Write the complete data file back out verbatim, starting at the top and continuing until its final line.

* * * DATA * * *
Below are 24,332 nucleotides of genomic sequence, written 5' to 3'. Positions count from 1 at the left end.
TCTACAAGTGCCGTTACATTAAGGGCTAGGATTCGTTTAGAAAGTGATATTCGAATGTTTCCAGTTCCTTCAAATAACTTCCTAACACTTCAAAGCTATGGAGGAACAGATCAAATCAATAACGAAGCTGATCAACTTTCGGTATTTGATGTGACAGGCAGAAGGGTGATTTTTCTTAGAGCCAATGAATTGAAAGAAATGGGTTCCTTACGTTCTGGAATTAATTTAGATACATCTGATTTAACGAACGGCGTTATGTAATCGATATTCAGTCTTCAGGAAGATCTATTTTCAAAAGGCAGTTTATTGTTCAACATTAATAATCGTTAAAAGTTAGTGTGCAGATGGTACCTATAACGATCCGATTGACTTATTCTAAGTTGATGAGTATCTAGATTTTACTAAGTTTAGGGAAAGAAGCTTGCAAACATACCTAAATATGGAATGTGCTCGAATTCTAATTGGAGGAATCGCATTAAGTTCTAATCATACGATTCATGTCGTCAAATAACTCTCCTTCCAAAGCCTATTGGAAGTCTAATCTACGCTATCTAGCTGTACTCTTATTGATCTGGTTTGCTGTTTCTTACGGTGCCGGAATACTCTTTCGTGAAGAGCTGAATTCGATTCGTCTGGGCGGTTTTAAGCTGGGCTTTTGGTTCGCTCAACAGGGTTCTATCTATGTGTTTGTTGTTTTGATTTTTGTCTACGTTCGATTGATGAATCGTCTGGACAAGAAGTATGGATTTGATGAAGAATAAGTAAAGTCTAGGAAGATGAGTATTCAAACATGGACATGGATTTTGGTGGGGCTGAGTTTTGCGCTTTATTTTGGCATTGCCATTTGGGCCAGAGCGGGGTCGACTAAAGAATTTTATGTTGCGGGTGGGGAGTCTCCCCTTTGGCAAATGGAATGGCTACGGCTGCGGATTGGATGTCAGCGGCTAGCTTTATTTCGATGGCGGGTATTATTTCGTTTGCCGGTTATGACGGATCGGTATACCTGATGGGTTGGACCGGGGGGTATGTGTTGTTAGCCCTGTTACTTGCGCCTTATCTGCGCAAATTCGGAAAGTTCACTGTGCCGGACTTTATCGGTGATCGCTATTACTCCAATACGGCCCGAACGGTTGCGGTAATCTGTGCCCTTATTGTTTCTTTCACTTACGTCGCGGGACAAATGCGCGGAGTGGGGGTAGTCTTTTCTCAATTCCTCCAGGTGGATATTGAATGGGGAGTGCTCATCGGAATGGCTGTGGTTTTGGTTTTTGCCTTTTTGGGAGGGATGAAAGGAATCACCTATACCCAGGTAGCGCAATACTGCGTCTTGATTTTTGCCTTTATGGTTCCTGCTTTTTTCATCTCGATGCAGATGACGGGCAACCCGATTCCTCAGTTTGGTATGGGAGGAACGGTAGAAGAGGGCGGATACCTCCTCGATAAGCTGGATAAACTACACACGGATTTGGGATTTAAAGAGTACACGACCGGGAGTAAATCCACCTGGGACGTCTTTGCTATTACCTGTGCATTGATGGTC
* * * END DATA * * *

Below are 24,332 nucleotides of genomic sequence, written 5' to 3'. Positions count from 1 at the left end.
TCTACAAGTGCCGTTACATTAAGGGCTAGGATTCGTTTAGAAAGTGATATTCGAATGTTTCCAGTTCCTTCAAATAACTTCCTAACACTTCAAAGCTATGGAGGAACAGATCAAATCAATAACGAAGCTGATCAACTTTCGGTATTTGATGTGACAGGCAGAAGGGTGATTTTTCTTAGAGCCAATGAATTGAAAGAAATGGGTTCCTTACGTTCTGGAATTAATTTAGATACATCTGATTTAACGAACGGCGTTATGTAATCGATATTCAGTCTTCAGGAAGATCTATTTTCAAAAGGCAGTTTATTGTTCAACATTAATAATCGTTAAAAGTTAGTGTGCAGATGGTACCTATAACGATCCGATTGACTTATTCTAAGTTGATGAGTATCTAGATTTTACTAAGTTTAGGGAAAGAAGCTTGCAAACATACCTAAATATGGAATGTGCTCGAATTCTAATTGGAGGAATCGCATTAAGTTCTAATCATACGATTCATGTCGTCAAATAACTCTCCTTCCAAAGCCTATTGGAAGTCTAATCTACGCTATCTAGCTGTACTCTTATTGATCTGGTTTGCTGTTTCTTACGGTGCCGGAATACTCTTTCGTGAAGAGCTGAATTCGATTCGTCTGGGCGGTTTTAAGCTGGGCTTTTGGTTCGCTCAACAGGGTTCTATCTATGTGTTTGTTGTTTTGATTTTTGTCTACGTTCGATTGATGAATCGTCTGGACAAGAAGTATGGATTTGATGAAGAATAAGTAAAGTCTAGGAAGATGAGTATTCAAACATGGACATGGATTTTGGTGGGGCTGAGTTTTGCGCTTTATTTTGGCATTGCCATTTGGGCCAGAGCGGGGTCGACTAAAGAATTTTATGTTGCGGGTGGGGAGTCTCCCCTTTGGCAAATGGAATGGCTACGGCTGCGGATTGGATGTCAGCGGCTAGCTTTATTTCGATGGCGGGTATTATTTCGTTTGCCGGTTATGACGGATCGGTATACCTGATGGGTTGGACCGGGGGGTATGTGTTGTTAGCCCTGTTACTTGCGCCTTATCTGCGCAAATTCGGAAAGTTCACTGTGCCGGACTTTATCGGTGATCGCTATTACTCCAATACGGCCCGAACGGTTGCGGTAATCTGTGCCCTTATTGTTTCTTTCACTTACGTCGCGGGACAAATGCGCGGAGTGGGGGTAGTCTTTTCTCAATTCCTCCAGGTGGATATTGAATGGGGAGTGCTCATCGGAATGGCTGTGGTTTTGGTTTTTGCCTTTTTGGGAGGGATGAAAGGAATCACCTATACCCAGGTAGCGCAATACTGCGTCTTGATTTTTGCCTTTATGGTTCCTGCTTTTTTCATCTCGATGCAGATGACGGGCAACCCGATTCCTCAGTTTGGTATGGGAGGAACGGTAGAAGAGGGCGGATACCTCCTCGATAAGCTGGATAAACTACACACGGATTTGGGATTTAAAGAGTACACGACCGGGAGTAAATCCACCTGGGACGTCTTTGCTATTACCTGTGCATTGATGGTC